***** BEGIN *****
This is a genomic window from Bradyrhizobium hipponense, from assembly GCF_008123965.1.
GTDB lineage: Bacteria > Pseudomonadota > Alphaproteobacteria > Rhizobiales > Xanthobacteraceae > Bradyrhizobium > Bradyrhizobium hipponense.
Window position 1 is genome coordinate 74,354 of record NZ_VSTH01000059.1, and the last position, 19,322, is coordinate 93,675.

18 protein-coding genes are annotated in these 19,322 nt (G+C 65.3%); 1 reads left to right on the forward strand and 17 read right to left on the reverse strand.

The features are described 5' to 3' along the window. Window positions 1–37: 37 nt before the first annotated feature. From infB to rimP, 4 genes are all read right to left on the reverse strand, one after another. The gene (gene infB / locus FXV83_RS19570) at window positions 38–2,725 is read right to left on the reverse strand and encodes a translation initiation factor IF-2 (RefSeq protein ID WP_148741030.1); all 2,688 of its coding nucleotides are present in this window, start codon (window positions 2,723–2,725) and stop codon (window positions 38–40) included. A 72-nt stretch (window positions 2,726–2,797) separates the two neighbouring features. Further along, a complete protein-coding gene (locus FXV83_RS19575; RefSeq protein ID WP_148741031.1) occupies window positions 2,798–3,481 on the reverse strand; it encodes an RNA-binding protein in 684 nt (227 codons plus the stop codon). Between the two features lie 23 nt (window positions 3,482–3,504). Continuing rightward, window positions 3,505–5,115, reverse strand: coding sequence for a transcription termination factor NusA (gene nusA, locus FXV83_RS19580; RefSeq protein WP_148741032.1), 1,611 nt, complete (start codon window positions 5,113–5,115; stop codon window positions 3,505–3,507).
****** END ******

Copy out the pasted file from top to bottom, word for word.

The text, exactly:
This is a genomic window from Bradyrhizobium hipponense, from assembly GCF_008123965.1.
GTDB lineage: Bacteria > Pseudomonadota > Alphaproteobacteria > Rhizobiales > Xanthobacteraceae > Bradyrhizobium > Bradyrhizobium hipponense.
Window position 1 is genome coordinate 74,354 of record NZ_VSTH01000059.1, and the last position, 19,322, is coordinate 93,675.

18 protein-coding genes are annotated in these 19,322 nt (G+C 65.3%); 1 reads left to right on the forward strand and 17 read right to left on the reverse strand.

The features are described 5' to 3' along the window. Window positions 1–37: 37 nt before the first annotated feature. From infB to rimP, 4 genes are all read right to left on the reverse strand, one after another. The gene (gene infB / locus FXV83_RS19570) at window positions 38–2,725 is read right to left on the reverse strand and encodes a translation initiation factor IF-2 (RefSeq protein ID WP_148741030.1); all 2,688 of its coding nucleotides are present in this window, start codon (window positions 2,723–2,725) and stop codon (window positions 38–40) included. A 72-nt stretch (window positions 2,726–2,797) separates the two neighbouring features. Further along, a complete protein-coding gene (locus FXV83_RS19575; RefSeq protein ID WP_148741031.1) occupies window positions 2,798–3,481 on the reverse strand; it encodes an RNA-binding protein in 684 nt (227 codons plus the stop codon). Between the two features lie 23 nt (window positions 3,482–3,504). Continuing rightward, window positions 3,505–5,115, reverse strand: coding sequence for a transcription termination factor NusA (gene nusA, locus FXV83_RS19580; RefSeq protein WP_148741032.1), 1,611 nt, complete (start codon window positions 5,113–5,115; stop codon window positions 3,505–3,507).